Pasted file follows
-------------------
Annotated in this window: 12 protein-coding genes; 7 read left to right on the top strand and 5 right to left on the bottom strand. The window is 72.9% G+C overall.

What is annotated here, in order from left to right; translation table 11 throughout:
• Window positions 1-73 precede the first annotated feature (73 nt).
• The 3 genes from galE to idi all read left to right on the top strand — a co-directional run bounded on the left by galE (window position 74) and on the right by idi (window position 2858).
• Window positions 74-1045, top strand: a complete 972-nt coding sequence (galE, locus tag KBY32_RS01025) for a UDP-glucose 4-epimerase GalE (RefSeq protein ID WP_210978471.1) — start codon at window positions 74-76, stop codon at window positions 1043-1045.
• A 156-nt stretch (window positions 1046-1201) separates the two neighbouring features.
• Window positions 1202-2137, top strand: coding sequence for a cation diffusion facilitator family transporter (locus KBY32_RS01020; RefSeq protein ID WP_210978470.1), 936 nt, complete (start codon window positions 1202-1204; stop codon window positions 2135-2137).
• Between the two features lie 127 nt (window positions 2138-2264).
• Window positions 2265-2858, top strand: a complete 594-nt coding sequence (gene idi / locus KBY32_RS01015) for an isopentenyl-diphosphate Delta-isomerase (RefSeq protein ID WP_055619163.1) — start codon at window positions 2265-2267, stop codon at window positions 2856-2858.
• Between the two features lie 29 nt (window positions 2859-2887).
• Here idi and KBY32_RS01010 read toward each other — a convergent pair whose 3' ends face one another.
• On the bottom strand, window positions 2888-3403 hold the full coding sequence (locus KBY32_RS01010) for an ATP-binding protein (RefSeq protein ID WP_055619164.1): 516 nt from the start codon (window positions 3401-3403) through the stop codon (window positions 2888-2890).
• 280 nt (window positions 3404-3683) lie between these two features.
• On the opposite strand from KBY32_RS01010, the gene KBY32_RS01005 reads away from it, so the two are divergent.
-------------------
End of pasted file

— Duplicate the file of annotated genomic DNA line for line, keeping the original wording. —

Annotated in this window: 12 protein-coding genes; 7 read left to right on the top strand and 5 right to left on the bottom strand. The window is 72.9% G+C overall.

What is annotated here, in order from left to right; translation table 11 throughout:
• Window positions 1-73 precede the first annotated feature (73 nt).
• The 3 genes from galE to idi all read left to right on the top strand — a co-directional run bounded on the left by galE (window position 74) and on the right by idi (window position 2858).
• Window positions 74-1045, top strand: a complete 972-nt coding sequence (galE, locus tag KBY32_RS01025) for a UDP-glucose 4-epimerase GalE (RefSeq protein ID WP_210978471.1) — start codon at window positions 74-76, stop codon at window positions 1043-1045.
• A 156-nt stretch (window positions 1046-1201) separates the two neighbouring features.
• Window positions 1202-2137, top strand: coding sequence for a cation diffusion facilitator family transporter (locus KBY32_RS01020; RefSeq protein ID WP_210978470.1), 936 nt, complete (start codon window positions 1202-1204; stop codon window positions 2135-2137).
• Between the two features lie 127 nt (window positions 2138-2264).
• Window positions 2265-2858, top strand: a complete 594-nt coding sequence (gene idi / locus KBY32_RS01015) for an isopentenyl-diphosphate Delta-isomerase (RefSeq protein ID WP_055619163.1) — start codon at window positions 2265-2267, stop codon at window positions 2856-2858.
• Between the two features lie 29 nt (window positions 2859-2887).
• Here idi and KBY32_RS01010 read toward each other — a convergent pair whose 3' ends face one another.
• On the bottom strand, window positions 2888-3403 hold the full coding sequence (locus KBY32_RS01010) for an ATP-binding protein (RefSeq protein ID WP_055619164.1): 516 nt from the start codon (window positions 3401-3403) through the stop codon (window positions 2888-2890).
• 280 nt (window positions 3404-3683) lie between these two features.
• On the opposite strand from KBY32_RS01010, the gene KBY32_RS01005 reads away from it, so the two are divergent.